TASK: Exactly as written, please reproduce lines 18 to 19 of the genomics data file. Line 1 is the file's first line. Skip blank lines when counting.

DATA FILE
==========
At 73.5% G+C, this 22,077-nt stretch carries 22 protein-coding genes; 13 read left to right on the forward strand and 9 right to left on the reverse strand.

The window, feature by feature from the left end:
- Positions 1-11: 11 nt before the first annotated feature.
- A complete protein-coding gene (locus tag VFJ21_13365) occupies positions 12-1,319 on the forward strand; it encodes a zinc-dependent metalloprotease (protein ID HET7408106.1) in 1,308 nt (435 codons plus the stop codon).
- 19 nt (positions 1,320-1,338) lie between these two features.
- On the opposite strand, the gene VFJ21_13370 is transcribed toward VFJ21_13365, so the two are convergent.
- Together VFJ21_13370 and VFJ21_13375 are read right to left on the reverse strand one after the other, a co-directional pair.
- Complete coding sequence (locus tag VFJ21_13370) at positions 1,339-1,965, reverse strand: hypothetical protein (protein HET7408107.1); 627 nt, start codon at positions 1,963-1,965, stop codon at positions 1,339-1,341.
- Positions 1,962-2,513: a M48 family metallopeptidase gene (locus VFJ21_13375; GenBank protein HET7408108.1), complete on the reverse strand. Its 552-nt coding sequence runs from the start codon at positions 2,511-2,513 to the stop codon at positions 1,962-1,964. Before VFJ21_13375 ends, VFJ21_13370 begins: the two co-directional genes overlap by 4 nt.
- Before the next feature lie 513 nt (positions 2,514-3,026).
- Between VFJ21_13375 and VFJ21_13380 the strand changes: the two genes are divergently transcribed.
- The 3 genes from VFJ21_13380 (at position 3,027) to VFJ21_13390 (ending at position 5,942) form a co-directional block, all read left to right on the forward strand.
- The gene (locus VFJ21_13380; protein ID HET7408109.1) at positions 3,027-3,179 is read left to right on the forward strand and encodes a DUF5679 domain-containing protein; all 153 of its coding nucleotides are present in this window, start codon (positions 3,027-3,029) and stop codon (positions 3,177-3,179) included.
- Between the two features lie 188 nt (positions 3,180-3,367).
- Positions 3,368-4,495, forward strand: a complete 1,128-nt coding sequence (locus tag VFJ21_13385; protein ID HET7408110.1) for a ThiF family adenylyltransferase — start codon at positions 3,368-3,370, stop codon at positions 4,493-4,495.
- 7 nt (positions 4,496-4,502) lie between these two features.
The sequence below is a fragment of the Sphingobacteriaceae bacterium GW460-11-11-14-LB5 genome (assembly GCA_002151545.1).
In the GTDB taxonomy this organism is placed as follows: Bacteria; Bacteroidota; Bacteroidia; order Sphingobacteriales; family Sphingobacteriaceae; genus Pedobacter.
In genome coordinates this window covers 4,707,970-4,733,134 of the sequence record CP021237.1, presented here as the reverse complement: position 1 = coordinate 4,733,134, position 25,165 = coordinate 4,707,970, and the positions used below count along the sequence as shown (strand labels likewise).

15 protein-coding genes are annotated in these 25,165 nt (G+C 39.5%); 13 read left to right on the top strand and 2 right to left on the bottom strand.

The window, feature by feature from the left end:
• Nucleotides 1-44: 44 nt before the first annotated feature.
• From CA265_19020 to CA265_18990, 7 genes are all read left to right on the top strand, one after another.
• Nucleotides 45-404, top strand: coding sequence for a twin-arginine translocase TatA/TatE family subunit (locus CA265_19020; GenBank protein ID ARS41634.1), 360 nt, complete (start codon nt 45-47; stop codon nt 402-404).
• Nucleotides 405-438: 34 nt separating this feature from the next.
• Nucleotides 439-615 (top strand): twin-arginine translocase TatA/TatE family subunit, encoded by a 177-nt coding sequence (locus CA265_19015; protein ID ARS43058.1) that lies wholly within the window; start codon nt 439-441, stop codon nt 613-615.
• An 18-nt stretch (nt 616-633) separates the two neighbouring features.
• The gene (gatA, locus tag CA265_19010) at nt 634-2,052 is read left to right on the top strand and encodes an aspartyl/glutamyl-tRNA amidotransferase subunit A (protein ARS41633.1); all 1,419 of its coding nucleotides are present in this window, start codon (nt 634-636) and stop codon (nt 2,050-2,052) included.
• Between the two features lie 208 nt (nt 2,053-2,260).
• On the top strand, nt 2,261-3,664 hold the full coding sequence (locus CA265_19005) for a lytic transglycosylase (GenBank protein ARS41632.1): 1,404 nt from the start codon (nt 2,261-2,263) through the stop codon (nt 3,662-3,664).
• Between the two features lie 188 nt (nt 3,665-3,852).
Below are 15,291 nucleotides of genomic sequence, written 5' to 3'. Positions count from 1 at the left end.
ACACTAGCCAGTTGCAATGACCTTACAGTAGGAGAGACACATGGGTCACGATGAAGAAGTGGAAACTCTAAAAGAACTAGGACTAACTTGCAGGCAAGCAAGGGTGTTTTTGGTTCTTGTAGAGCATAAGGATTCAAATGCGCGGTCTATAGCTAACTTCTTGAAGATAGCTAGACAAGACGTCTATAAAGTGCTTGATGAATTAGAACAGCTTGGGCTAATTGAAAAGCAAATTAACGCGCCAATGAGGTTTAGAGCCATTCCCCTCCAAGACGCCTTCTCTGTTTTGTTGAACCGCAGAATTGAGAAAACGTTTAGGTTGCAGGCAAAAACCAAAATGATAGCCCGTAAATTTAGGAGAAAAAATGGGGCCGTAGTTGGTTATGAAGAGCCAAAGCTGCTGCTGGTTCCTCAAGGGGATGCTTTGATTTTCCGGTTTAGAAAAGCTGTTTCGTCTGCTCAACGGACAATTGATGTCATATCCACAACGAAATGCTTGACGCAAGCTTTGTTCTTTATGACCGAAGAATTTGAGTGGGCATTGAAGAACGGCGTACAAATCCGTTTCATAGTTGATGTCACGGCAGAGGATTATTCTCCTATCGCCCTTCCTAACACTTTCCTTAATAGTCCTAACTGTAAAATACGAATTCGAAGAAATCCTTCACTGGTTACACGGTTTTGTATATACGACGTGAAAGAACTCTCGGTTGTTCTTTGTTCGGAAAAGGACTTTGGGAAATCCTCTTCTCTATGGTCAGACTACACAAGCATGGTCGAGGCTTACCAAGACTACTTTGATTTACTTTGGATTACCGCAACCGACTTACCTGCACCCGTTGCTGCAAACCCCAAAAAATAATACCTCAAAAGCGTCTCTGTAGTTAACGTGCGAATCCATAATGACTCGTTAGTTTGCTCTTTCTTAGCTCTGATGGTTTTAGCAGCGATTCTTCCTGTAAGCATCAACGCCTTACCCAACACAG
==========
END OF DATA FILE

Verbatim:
In the GTDB taxonomy this organism is placed as follows: Bacteria; Bacteroidota; Bacteroidia; order Sphingobacteriales; family Sphingobacteriaceae; genus Pedobacter.
In genome coordinates this window covers 4,707,970-4,733,134 of the sequence record CP021237.1, presented here as the reverse complement: position 1 = coordinate 4,733,134, position 25,165 = coordinate 4,707,970, and the positions used below count along the sequence as shown (strand labels likewise).